The first few milliseconds of HTTPS

1761ecd7fe763583553dde43e62c47bd?s=47 Joshua Thijssen
January 08, 2014
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The first few milliseconds of HTTPS

What happens when your browser connects to a HTTPS secure site? We all know it has to do something with certificates, blue and green address bars and sometimes your browser will give warnings which we normally click away. But what actually happens under the hood? In this talk I will give a step-by-step explanation on the first few hundred milliseconds during a connection to HTTPS. We will talk about master secrets, shared secrets, cipher suites, x509 certificates and why secure does not (always) mean secure. After this talk you not only can use HTTPS correctly, but also understand their basic foundations as well.

1761ecd7fe763583553dde43e62c47bd?s=128

Joshua Thijssen

January 08, 2014
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Transcript

  1. 2.

    2 Joshua Thijssen Freelance consultant, developer and trainer @ NoxLogic

    Founder of the Dutch Web Alliance Development in PHP, Python, C, Java. Lead developer of Saffire. Blog: http://adayinthelifeof.nl Email: jthijssen@noxlogic.nl Twitter: @jaytaph
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    ➡ What’s happening in the first 200+ milliseconds on a

    HTTPS connection. ➡ Give tips and hints on hardening your setup. ➡ Give you insights in new and upcoming technologies. ➡ Show you things to you (probably) didn’t knew. 3
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    This talk is inspired by a blogpost from Jeff Moser

    http://www.moserware.com/2009/06/first-few-milliseconds-of-https.html Unknown fact! 4
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    2. HTTP Over TLS Conceptually, HTTP/TLS is very simple. Simply

    use HTTP over TLS precisely as you would use HTTP over TCP. 10
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    then now feb 1995 SSL 2.0 Not-so-secure-socket-layer jun 1996 SSL

    3.0 Something stable! jan 1999 TLS 1.0 SSL 3.1 apr 2006 TLS 1.1 TLS 1.2 aug 2008 SSL 1.0 Vaporware 1994 19
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    ➡ Binary protocol - so no quick telnet-to-see-if-it-works* ➡ Different

    records ➡ Handshake protocol ➡ Alert protocol ➡ ChangeCipherSpec protocol ➡ Application protocol 22 * We can with openssl
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    25

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    26

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    openssl_pseudo_random_bytes() read from /dev/random read from /dev/urandom Use a HRNG

    “A million random digits” https://github.com/ircmaxell/RandomLib 33
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    34

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    TLS ECDHE_ECDSA WITH AES_128_GCM SHA256 Used for exchanging key information

    Used for authenticating key information Used for message authenticating Actual cipher (and length) used for communication Block cipher mode 36
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    SSLProtocol all -SSLv2 -SSLv3 SSLHonorCipherOrder on SSLCipherSuite "EECDH+ECDSA+AESGCM EECDH+aRSA+AESGCM EECDH+ECDSA+SHA384

    \ EECDH+ECDSA+SHA256 EECDH+aRSA+SHA384 EECDH+aRSA+SHA256 EECDH+aRSA+RC4 \ EECDH EDH+aRSA RC4 !aNULL !eNULL !LOW !3DES !MD5 !EXP !PSK !SRP !DSS" ssl_protocols TLSv1 TLSv1.1 TLSv1.2; ssl_prefer_server_ciphers on; ssl_ciphers "EECDH+ECDSA+AESGCM EECDH+aRSA+AESGCM EECDH+ECDSA+SHA384 \ EECDH+ECDSA+SHA256 EECDH+aRSA+SHA384 EECDH+aRSA+SHA256 EECDH+aRSA+RC4 \ EECDH EDH+aRSA RC4 !aNULL !eNULL !LOW !3DES !MD5 !EXP !PSK !SRP !DSS"; Apache Nginx 41 https://community.qualys.com/blogs/securitylabs/2013/08/05/configuring-apache-nginx-and-openssl-for-forward-secrecy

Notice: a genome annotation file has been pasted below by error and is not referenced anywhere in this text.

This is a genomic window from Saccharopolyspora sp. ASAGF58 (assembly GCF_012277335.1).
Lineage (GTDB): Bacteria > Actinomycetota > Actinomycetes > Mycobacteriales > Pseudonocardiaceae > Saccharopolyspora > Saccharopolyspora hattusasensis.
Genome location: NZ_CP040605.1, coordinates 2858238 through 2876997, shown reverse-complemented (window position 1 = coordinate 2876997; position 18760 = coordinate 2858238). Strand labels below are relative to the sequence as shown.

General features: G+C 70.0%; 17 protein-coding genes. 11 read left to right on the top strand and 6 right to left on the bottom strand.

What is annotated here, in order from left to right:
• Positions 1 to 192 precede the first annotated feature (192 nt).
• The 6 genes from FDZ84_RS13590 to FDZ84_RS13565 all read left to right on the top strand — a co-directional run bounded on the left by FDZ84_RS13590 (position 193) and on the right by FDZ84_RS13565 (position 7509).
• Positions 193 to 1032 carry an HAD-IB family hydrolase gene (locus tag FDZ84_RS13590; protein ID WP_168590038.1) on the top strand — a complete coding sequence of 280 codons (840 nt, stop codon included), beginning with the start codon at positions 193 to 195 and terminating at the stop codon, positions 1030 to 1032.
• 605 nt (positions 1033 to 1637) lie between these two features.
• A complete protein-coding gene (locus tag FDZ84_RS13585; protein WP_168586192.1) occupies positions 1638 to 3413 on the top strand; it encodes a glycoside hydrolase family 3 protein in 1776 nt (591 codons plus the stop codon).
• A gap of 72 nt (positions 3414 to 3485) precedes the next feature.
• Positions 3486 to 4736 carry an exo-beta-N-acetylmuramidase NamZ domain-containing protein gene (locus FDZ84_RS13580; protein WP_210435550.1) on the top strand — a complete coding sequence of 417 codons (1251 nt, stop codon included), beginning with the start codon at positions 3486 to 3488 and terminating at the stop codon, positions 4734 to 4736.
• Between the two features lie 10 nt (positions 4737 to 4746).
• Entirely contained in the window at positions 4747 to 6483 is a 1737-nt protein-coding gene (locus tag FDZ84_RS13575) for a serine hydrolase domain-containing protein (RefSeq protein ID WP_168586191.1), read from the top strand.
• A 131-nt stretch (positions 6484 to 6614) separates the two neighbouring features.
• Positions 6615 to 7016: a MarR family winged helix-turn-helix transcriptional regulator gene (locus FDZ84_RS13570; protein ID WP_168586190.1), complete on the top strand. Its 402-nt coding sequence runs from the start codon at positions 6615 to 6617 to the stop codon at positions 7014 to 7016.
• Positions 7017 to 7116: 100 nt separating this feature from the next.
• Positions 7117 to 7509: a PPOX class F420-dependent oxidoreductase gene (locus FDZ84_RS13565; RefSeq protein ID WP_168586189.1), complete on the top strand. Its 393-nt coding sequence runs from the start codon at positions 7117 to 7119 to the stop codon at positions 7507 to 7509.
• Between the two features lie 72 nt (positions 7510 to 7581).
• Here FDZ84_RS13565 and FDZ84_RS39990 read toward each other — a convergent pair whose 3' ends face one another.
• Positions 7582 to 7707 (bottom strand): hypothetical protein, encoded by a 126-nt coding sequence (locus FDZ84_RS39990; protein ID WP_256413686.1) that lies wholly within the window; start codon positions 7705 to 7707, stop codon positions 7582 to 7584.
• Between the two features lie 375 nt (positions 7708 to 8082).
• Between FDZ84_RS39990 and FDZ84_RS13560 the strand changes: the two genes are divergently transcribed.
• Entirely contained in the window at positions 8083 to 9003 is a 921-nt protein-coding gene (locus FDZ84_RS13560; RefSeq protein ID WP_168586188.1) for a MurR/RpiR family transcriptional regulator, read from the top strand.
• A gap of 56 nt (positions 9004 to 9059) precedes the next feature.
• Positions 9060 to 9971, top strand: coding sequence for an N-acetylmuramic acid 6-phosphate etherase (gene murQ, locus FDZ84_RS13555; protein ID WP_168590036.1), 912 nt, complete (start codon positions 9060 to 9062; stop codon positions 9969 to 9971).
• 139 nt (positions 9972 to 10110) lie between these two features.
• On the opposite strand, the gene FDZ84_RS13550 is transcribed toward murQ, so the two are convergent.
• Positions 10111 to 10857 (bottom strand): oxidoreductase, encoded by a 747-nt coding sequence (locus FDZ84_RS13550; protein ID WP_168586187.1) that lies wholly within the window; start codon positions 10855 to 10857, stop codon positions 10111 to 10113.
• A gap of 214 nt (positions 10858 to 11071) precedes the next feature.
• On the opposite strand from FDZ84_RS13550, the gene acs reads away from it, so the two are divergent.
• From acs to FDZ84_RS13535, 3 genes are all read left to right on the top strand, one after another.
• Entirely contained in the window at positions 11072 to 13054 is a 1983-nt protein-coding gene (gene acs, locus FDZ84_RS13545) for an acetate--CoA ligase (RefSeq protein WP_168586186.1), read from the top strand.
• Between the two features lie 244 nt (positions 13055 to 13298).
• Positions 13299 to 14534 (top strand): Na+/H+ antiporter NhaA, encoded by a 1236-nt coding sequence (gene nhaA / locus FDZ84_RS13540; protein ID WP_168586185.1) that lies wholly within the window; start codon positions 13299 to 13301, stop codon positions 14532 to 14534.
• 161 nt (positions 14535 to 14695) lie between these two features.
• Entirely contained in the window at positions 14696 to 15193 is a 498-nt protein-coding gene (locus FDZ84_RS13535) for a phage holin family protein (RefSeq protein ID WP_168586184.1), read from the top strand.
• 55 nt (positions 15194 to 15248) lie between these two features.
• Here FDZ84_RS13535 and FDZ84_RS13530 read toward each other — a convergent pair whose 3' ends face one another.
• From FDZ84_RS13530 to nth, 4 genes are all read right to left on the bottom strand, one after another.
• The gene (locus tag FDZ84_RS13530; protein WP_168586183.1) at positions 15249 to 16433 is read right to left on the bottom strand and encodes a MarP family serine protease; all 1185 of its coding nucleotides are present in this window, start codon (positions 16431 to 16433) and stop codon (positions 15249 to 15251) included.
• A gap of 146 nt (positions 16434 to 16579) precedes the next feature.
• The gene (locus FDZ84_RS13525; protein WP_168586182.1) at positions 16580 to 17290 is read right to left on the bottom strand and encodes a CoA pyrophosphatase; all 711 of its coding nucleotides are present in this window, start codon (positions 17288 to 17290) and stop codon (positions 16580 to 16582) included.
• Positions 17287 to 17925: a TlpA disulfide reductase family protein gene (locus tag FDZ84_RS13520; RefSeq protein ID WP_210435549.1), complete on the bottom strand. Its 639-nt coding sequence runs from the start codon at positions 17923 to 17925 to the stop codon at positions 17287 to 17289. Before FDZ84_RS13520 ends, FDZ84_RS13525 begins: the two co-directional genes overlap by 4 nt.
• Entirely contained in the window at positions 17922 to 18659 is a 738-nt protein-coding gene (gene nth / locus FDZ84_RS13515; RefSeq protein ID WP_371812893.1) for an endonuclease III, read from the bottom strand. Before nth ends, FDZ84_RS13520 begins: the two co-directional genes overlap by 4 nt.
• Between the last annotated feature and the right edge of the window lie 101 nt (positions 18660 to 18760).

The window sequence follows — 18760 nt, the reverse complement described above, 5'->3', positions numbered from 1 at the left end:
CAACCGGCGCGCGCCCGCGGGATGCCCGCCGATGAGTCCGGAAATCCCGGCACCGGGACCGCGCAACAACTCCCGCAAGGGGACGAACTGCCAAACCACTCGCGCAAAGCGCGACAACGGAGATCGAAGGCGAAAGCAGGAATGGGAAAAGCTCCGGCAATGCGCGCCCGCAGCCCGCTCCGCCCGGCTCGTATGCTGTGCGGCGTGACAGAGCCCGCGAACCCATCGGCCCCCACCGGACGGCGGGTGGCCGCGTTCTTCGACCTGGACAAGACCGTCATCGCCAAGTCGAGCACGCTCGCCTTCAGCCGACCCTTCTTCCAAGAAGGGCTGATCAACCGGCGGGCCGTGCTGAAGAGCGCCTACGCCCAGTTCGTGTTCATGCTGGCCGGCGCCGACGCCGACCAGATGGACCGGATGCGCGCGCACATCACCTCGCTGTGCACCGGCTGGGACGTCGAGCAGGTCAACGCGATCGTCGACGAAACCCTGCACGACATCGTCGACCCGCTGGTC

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    48 ➡ X.509 Certificate ➡ Owner info (who is this

    owner) ➡ Domain info (for which domain(s) is this certificate valid) ➡ Expiry info (from when to when is this certificate valid)
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    ➡ But.. what if somebody is lying in their SSL

    certificate? ➡ Changing some data in the certificate? 49
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    50

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    ➡ (Root) Certificate Authorities ➡ They are built into your

    browser / OS and you will automatically trust them. 53
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    ➡ We are forced to trust companies that make a

    living on selling as many certificates as possible.. ➡ It’s a flawed system, but the best we have :( 55
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  26. 61.

    61 MASTER SECRET client write MAC client write KEY client

    write IV server write MAC server write KEY server write IV
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    63

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    66

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    67 Wireshark CAN decrypt your HTTPS traffic Unknown fact! SSLKEYLOGFILE

    https://isc.sans.edu/forums/diary/Psst+Your+Browser+Knows+All+Your+Secrets+/16415
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    ➡ TLS overhead ➡ Initial handshake (costly) ➡ 5+X bytes

    overhead 1 byte content-type, 2 byte TLS version, 2 byte data length, X bytes HMAC ➡ Encrypting / Decrypting ➡ HMAC integrity check 70
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  39. 94.

    94 Find me on twitter: @jaytaph Find me for development

    and training: www.noxlogic.nl Find me on email: jthijssen@noxlogic.nl Find me for blogs: www.adayinthelifeof.nl http://joind.in/10397
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